World War 1: The records revealed

Aerial Image of Port Edgar
Aerial Image of Port Edgar

Hundreds of sites and structures in the Journal and Gazette area, established for the defence of Scotland in the First World War, are explored in the latest extensive audit of the conflict’s built heritage.

It reveals previously unknown details of many aspects of our wartime heritage, including top secret anti-invasion defences prepared around Edinburgh in case of enemy attack.

The audit, commissioned by Historic Scotland and the Royal Commission on the Ancient and Historical Monuments of Scotland (RCAHMS), has unearthed an enormous amount of new information which has allowed the records of 900 buildings and places to be created or updated, more than triple the number expected at the outset.

As Scotland prepares to commemorate the centenary of WW1, the audit of wartime assets has provided a fuller picture of the built heritage that can teach us about the country’s part in the war at a local level.

And, these records show that Queensferry, Bo’ness and Linlithgow all had their part to play.

The Queen Mary And Princess Christian Emergency Naval Hospital was located just to the south-west of Port Edgar in Queensferry. The hospital was in operation during the First World War and casualties were landed here from the Battle of Jutland. It was moved to occupy the Port Edgar barracks early in the Second World War.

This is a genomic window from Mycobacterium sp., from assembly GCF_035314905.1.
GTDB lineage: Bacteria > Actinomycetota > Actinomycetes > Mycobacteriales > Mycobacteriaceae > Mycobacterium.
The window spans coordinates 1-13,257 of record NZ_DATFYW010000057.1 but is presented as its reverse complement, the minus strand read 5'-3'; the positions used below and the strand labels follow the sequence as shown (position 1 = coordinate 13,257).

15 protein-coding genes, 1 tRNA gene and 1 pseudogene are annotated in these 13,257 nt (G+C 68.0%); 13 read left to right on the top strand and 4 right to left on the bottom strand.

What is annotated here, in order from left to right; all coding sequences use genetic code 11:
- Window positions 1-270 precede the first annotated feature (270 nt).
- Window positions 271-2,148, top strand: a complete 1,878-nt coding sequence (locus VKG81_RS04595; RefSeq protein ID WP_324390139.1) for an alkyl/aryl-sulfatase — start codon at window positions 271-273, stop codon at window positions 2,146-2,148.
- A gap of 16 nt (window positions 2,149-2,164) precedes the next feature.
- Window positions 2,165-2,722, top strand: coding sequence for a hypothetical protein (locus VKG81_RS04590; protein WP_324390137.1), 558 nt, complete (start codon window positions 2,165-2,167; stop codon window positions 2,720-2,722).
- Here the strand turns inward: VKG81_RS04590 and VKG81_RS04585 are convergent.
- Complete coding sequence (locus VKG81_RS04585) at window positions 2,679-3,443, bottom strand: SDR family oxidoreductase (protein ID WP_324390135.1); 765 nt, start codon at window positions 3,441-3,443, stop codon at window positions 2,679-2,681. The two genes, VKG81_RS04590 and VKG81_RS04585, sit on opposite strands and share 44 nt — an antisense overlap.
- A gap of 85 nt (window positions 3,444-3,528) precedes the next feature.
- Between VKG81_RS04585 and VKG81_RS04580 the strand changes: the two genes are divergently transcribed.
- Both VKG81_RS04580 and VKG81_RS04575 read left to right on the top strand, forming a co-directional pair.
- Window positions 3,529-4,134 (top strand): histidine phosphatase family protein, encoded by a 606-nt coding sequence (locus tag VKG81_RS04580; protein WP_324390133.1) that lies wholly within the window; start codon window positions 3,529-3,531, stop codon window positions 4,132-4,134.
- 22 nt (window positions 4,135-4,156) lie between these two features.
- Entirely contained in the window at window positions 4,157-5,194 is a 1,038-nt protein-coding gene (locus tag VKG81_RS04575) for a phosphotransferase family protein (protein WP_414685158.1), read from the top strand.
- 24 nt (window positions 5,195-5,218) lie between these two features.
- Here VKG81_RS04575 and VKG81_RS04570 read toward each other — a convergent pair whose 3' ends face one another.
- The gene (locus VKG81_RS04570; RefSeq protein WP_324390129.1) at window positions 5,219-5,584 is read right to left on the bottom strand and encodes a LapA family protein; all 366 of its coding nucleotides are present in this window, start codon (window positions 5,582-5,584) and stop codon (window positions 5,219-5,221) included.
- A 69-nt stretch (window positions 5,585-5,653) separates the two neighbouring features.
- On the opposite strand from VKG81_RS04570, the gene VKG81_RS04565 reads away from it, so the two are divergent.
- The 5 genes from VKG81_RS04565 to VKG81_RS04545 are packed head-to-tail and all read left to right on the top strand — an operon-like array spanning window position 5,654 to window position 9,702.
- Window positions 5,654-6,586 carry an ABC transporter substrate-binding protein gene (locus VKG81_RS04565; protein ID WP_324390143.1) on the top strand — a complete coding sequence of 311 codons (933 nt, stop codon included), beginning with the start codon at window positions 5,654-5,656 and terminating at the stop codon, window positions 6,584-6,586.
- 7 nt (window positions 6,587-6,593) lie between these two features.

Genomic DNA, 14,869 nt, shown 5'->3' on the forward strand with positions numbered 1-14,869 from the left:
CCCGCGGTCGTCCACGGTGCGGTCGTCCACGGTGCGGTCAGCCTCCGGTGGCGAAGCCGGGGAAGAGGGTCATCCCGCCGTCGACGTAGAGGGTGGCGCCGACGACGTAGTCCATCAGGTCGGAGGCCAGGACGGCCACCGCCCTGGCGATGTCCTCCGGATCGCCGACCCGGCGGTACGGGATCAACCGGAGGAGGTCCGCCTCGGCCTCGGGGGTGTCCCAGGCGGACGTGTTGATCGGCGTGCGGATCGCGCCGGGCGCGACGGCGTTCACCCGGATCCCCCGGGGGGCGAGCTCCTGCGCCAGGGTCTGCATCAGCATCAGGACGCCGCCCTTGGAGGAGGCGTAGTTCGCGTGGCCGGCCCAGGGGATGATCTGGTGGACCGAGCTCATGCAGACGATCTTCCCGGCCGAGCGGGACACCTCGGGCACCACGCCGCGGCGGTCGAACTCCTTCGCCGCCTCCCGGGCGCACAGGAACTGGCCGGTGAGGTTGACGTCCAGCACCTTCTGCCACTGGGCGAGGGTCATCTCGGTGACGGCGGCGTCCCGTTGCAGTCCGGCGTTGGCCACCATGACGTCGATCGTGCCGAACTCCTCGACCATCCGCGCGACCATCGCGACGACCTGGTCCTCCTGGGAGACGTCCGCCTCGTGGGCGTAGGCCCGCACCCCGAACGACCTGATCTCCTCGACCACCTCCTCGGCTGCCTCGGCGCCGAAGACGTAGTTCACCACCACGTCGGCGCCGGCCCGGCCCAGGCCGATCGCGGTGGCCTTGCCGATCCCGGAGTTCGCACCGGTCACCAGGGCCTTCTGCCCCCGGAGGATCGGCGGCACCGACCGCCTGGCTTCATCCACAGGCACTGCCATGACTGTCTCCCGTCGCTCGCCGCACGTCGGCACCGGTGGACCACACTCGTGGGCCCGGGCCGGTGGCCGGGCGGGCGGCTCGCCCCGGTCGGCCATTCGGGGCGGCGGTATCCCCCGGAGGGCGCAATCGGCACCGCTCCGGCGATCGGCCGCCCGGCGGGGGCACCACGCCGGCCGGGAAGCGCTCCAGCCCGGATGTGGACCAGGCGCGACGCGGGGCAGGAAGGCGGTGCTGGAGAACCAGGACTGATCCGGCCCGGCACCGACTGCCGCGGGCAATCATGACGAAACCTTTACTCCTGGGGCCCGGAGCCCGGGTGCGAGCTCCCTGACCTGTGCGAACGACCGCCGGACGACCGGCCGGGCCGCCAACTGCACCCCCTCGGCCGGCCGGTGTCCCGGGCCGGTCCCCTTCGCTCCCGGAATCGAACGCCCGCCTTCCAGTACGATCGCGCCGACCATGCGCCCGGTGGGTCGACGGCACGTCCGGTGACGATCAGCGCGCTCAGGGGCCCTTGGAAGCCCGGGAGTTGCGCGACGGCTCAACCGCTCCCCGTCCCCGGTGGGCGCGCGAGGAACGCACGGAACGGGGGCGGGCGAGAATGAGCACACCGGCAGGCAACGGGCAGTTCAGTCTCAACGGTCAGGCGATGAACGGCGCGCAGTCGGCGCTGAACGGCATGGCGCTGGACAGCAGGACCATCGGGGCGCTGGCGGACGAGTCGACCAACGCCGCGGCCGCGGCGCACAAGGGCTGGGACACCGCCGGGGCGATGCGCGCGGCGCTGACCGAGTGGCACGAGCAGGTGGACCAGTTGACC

The Forth was defended by a number of defences, and one of these, a pill box, still remains at Hound Point. Records show what appear to be nine blockhouses linked by a barbed wire entanglement protecting both the Dalmeny Battery and the southern approach to the Forth Bridge.

A chart on a War Office file dated August 1916 shows the location of the anti-submarine and anti-destroyer booms and nets in the Forth. The innermost line of defence was provided by submarine nets below the spans of the railway bridge. The nets were provided with gates for ships to pass through.

The Corbiehall drill hall in Bo’ness is marked on the 1895 and 1913 OS maps of the area. It is a long, low, symmetrical-free Jacobean building. There is a central gable with narrow window above a vehicle door. In 1914 the hall was base for “B” Company, 10th [Cyclist] Battalion, Royal Scots. The building is now partially in use as a garage and is also partially disused.